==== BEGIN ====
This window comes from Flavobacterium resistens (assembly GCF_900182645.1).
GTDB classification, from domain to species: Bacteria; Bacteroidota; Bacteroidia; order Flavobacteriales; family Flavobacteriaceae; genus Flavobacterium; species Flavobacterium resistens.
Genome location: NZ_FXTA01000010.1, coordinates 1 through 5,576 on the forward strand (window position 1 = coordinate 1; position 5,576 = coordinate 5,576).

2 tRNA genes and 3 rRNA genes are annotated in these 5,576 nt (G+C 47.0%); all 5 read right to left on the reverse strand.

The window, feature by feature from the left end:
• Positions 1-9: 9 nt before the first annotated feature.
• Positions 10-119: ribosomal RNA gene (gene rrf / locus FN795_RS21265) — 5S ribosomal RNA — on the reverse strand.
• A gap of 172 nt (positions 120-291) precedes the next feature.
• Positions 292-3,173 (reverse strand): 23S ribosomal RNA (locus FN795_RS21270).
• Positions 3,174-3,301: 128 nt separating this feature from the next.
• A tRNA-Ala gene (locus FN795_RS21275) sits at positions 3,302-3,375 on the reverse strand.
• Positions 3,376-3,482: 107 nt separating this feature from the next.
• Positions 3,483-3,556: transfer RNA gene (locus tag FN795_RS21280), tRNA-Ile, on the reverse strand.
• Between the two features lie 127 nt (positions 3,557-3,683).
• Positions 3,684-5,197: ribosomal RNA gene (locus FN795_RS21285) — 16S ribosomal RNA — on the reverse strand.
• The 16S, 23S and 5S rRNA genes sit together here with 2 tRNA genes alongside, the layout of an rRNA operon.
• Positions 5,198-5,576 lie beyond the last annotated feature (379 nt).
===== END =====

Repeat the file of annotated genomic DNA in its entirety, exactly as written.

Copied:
This window comes from Flavobacterium resistens (assembly GCF_900182645.1).
GTDB classification, from domain to species: Bacteria; Bacteroidota; Bacteroidia; order Flavobacteriales; family Flavobacteriaceae; genus Flavobacterium; species Flavobacterium resistens.
Genome location: NZ_FXTA01000010.1, coordinates 1 through 5,576 on the forward strand (window position 1 = coordinate 1; position 5,576 = coordinate 5,576).

2 tRNA genes and 3 rRNA genes are annotated in these 5,576 nt (G+C 47.0%); all 5 read right to left on the reverse strand.

The window, feature by feature from the left end:
• Positions 1-9: 9 nt before the first annotated feature.
• Positions 10-119: ribosomal RNA gene (gene rrf / locus FN795_RS21265) — 5S ribosomal RNA — on the reverse strand.
• A gap of 172 nt (positions 120-291) precedes the next feature.
• Positions 292-3,173 (reverse strand): 23S ribosomal RNA (locus FN795_RS21270).
• Positions 3,174-3,301: 128 nt separating this feature from the next.
• A tRNA-Ala gene (locus FN795_RS21275) sits at positions 3,302-3,375 on the reverse strand.
• Positions 3,376-3,482: 107 nt separating this feature from the next.
• Positions 3,483-3,556: transfer RNA gene (locus tag FN795_RS21280), tRNA-Ile, on the reverse strand.
• Between the two features lie 127 nt (positions 3,557-3,683).
• Positions 3,684-5,197: ribosomal RNA gene (locus FN795_RS21285) — 16S ribosomal RNA — on the reverse strand.
• The 16S, 23S and 5S rRNA genes sit together here with 2 tRNA genes alongside, the layout of an rRNA operon.
• Positions 5,198-5,576 lie beyond the last annotated feature (379 nt).